[JURIST] Three Yemeni officials on Sunday said they were notified that the UN-sponsored peace conference designed to establish peace in Yemen has been indefinitely postponed. The conference was scheduled to begin [Al Jazeera report] on Thursday, and no new date has been set. Sultan al-Atwani, an aide to exiled President Abd-Rabbu Mansour Hadi, stated that the talks were “postponed because the Houthis did not indicate their commitment to implement the Security Council resolution,” [Reuters report]. He also said that intensified fighting in Aden, Taiz, Dalea and Shabwa make it difficult and dangerous to go to Geneva. The postponement of these talks, which were intended to end weeks of heavy fighting and airstrikes, has been a heavy blow to efforts to end the fighting in the region. The postponement was confirmed [AP report] by a UN official, who was not authorized to publicly discuss the matter and thus made the statement under the condition of anonymity.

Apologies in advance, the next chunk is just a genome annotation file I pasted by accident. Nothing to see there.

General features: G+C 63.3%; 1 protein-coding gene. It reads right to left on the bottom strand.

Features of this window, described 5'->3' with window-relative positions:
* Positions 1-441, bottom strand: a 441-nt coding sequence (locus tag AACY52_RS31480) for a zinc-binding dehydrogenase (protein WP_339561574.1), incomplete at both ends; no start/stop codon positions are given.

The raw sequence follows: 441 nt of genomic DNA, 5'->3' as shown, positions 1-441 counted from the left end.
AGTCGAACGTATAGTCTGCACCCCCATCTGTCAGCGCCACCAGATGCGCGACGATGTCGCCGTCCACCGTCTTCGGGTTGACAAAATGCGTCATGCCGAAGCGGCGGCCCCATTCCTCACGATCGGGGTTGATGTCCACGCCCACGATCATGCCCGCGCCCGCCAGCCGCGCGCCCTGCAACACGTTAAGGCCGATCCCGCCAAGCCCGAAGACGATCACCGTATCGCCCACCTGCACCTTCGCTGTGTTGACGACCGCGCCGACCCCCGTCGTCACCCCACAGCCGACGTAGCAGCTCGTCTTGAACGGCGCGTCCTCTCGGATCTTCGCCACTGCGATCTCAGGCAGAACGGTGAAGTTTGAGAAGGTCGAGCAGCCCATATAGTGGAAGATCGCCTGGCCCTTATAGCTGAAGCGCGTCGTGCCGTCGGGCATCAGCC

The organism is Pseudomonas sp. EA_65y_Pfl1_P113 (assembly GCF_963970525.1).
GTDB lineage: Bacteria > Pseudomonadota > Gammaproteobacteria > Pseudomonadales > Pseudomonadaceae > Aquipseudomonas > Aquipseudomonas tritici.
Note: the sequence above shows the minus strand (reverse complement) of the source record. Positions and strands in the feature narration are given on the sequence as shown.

The rapidly deteriorating situation in Yemen [BBC backgrounder; JURIST news archive] has sparked significant international concern. Last month, Human Rights Watch (HRW) [advocacy website] condemned the targeting [JURIST report] of the Ibn Khaldun Hospital in Yemen by combatants. Also last month, UN High Commissioner for Human Rights Zeid Ra’ad Al Hussein urged Yemeni combatants [JURIST report] to report attacks resulting in civilian casualties so that they can be investigated and international human rights law can be upheld. Also in April the Council on American-Islamic Relations (CAIR) and the American-Arab Anti-Discrimination Committee (ADC) [advocacy websites] filed a lawsuit [JURIST report] on behalf of US citizens still in Yemen against the US State Department and the Department of Defense for allegedly failing to launch an evacuation plan. The same week, in a unanimous vote, Pakistani lawmakers passed a resolution [JURIST report] to stay out of the conflict in Yemen, despite pleas from Saudi Arabia for aid in the form of warships, aircraft and ground troops. Earlier in April, UN Special Rapporteur on the human rights of internally displaced persons Chaloka Beyani urged [JURIST report] the international community to prepare itself for the “massive displacement and humanitarian crisis” that could come as a result of civilians fleeing the fighting in Yemen, stating that they must prepare for a worst case scenario.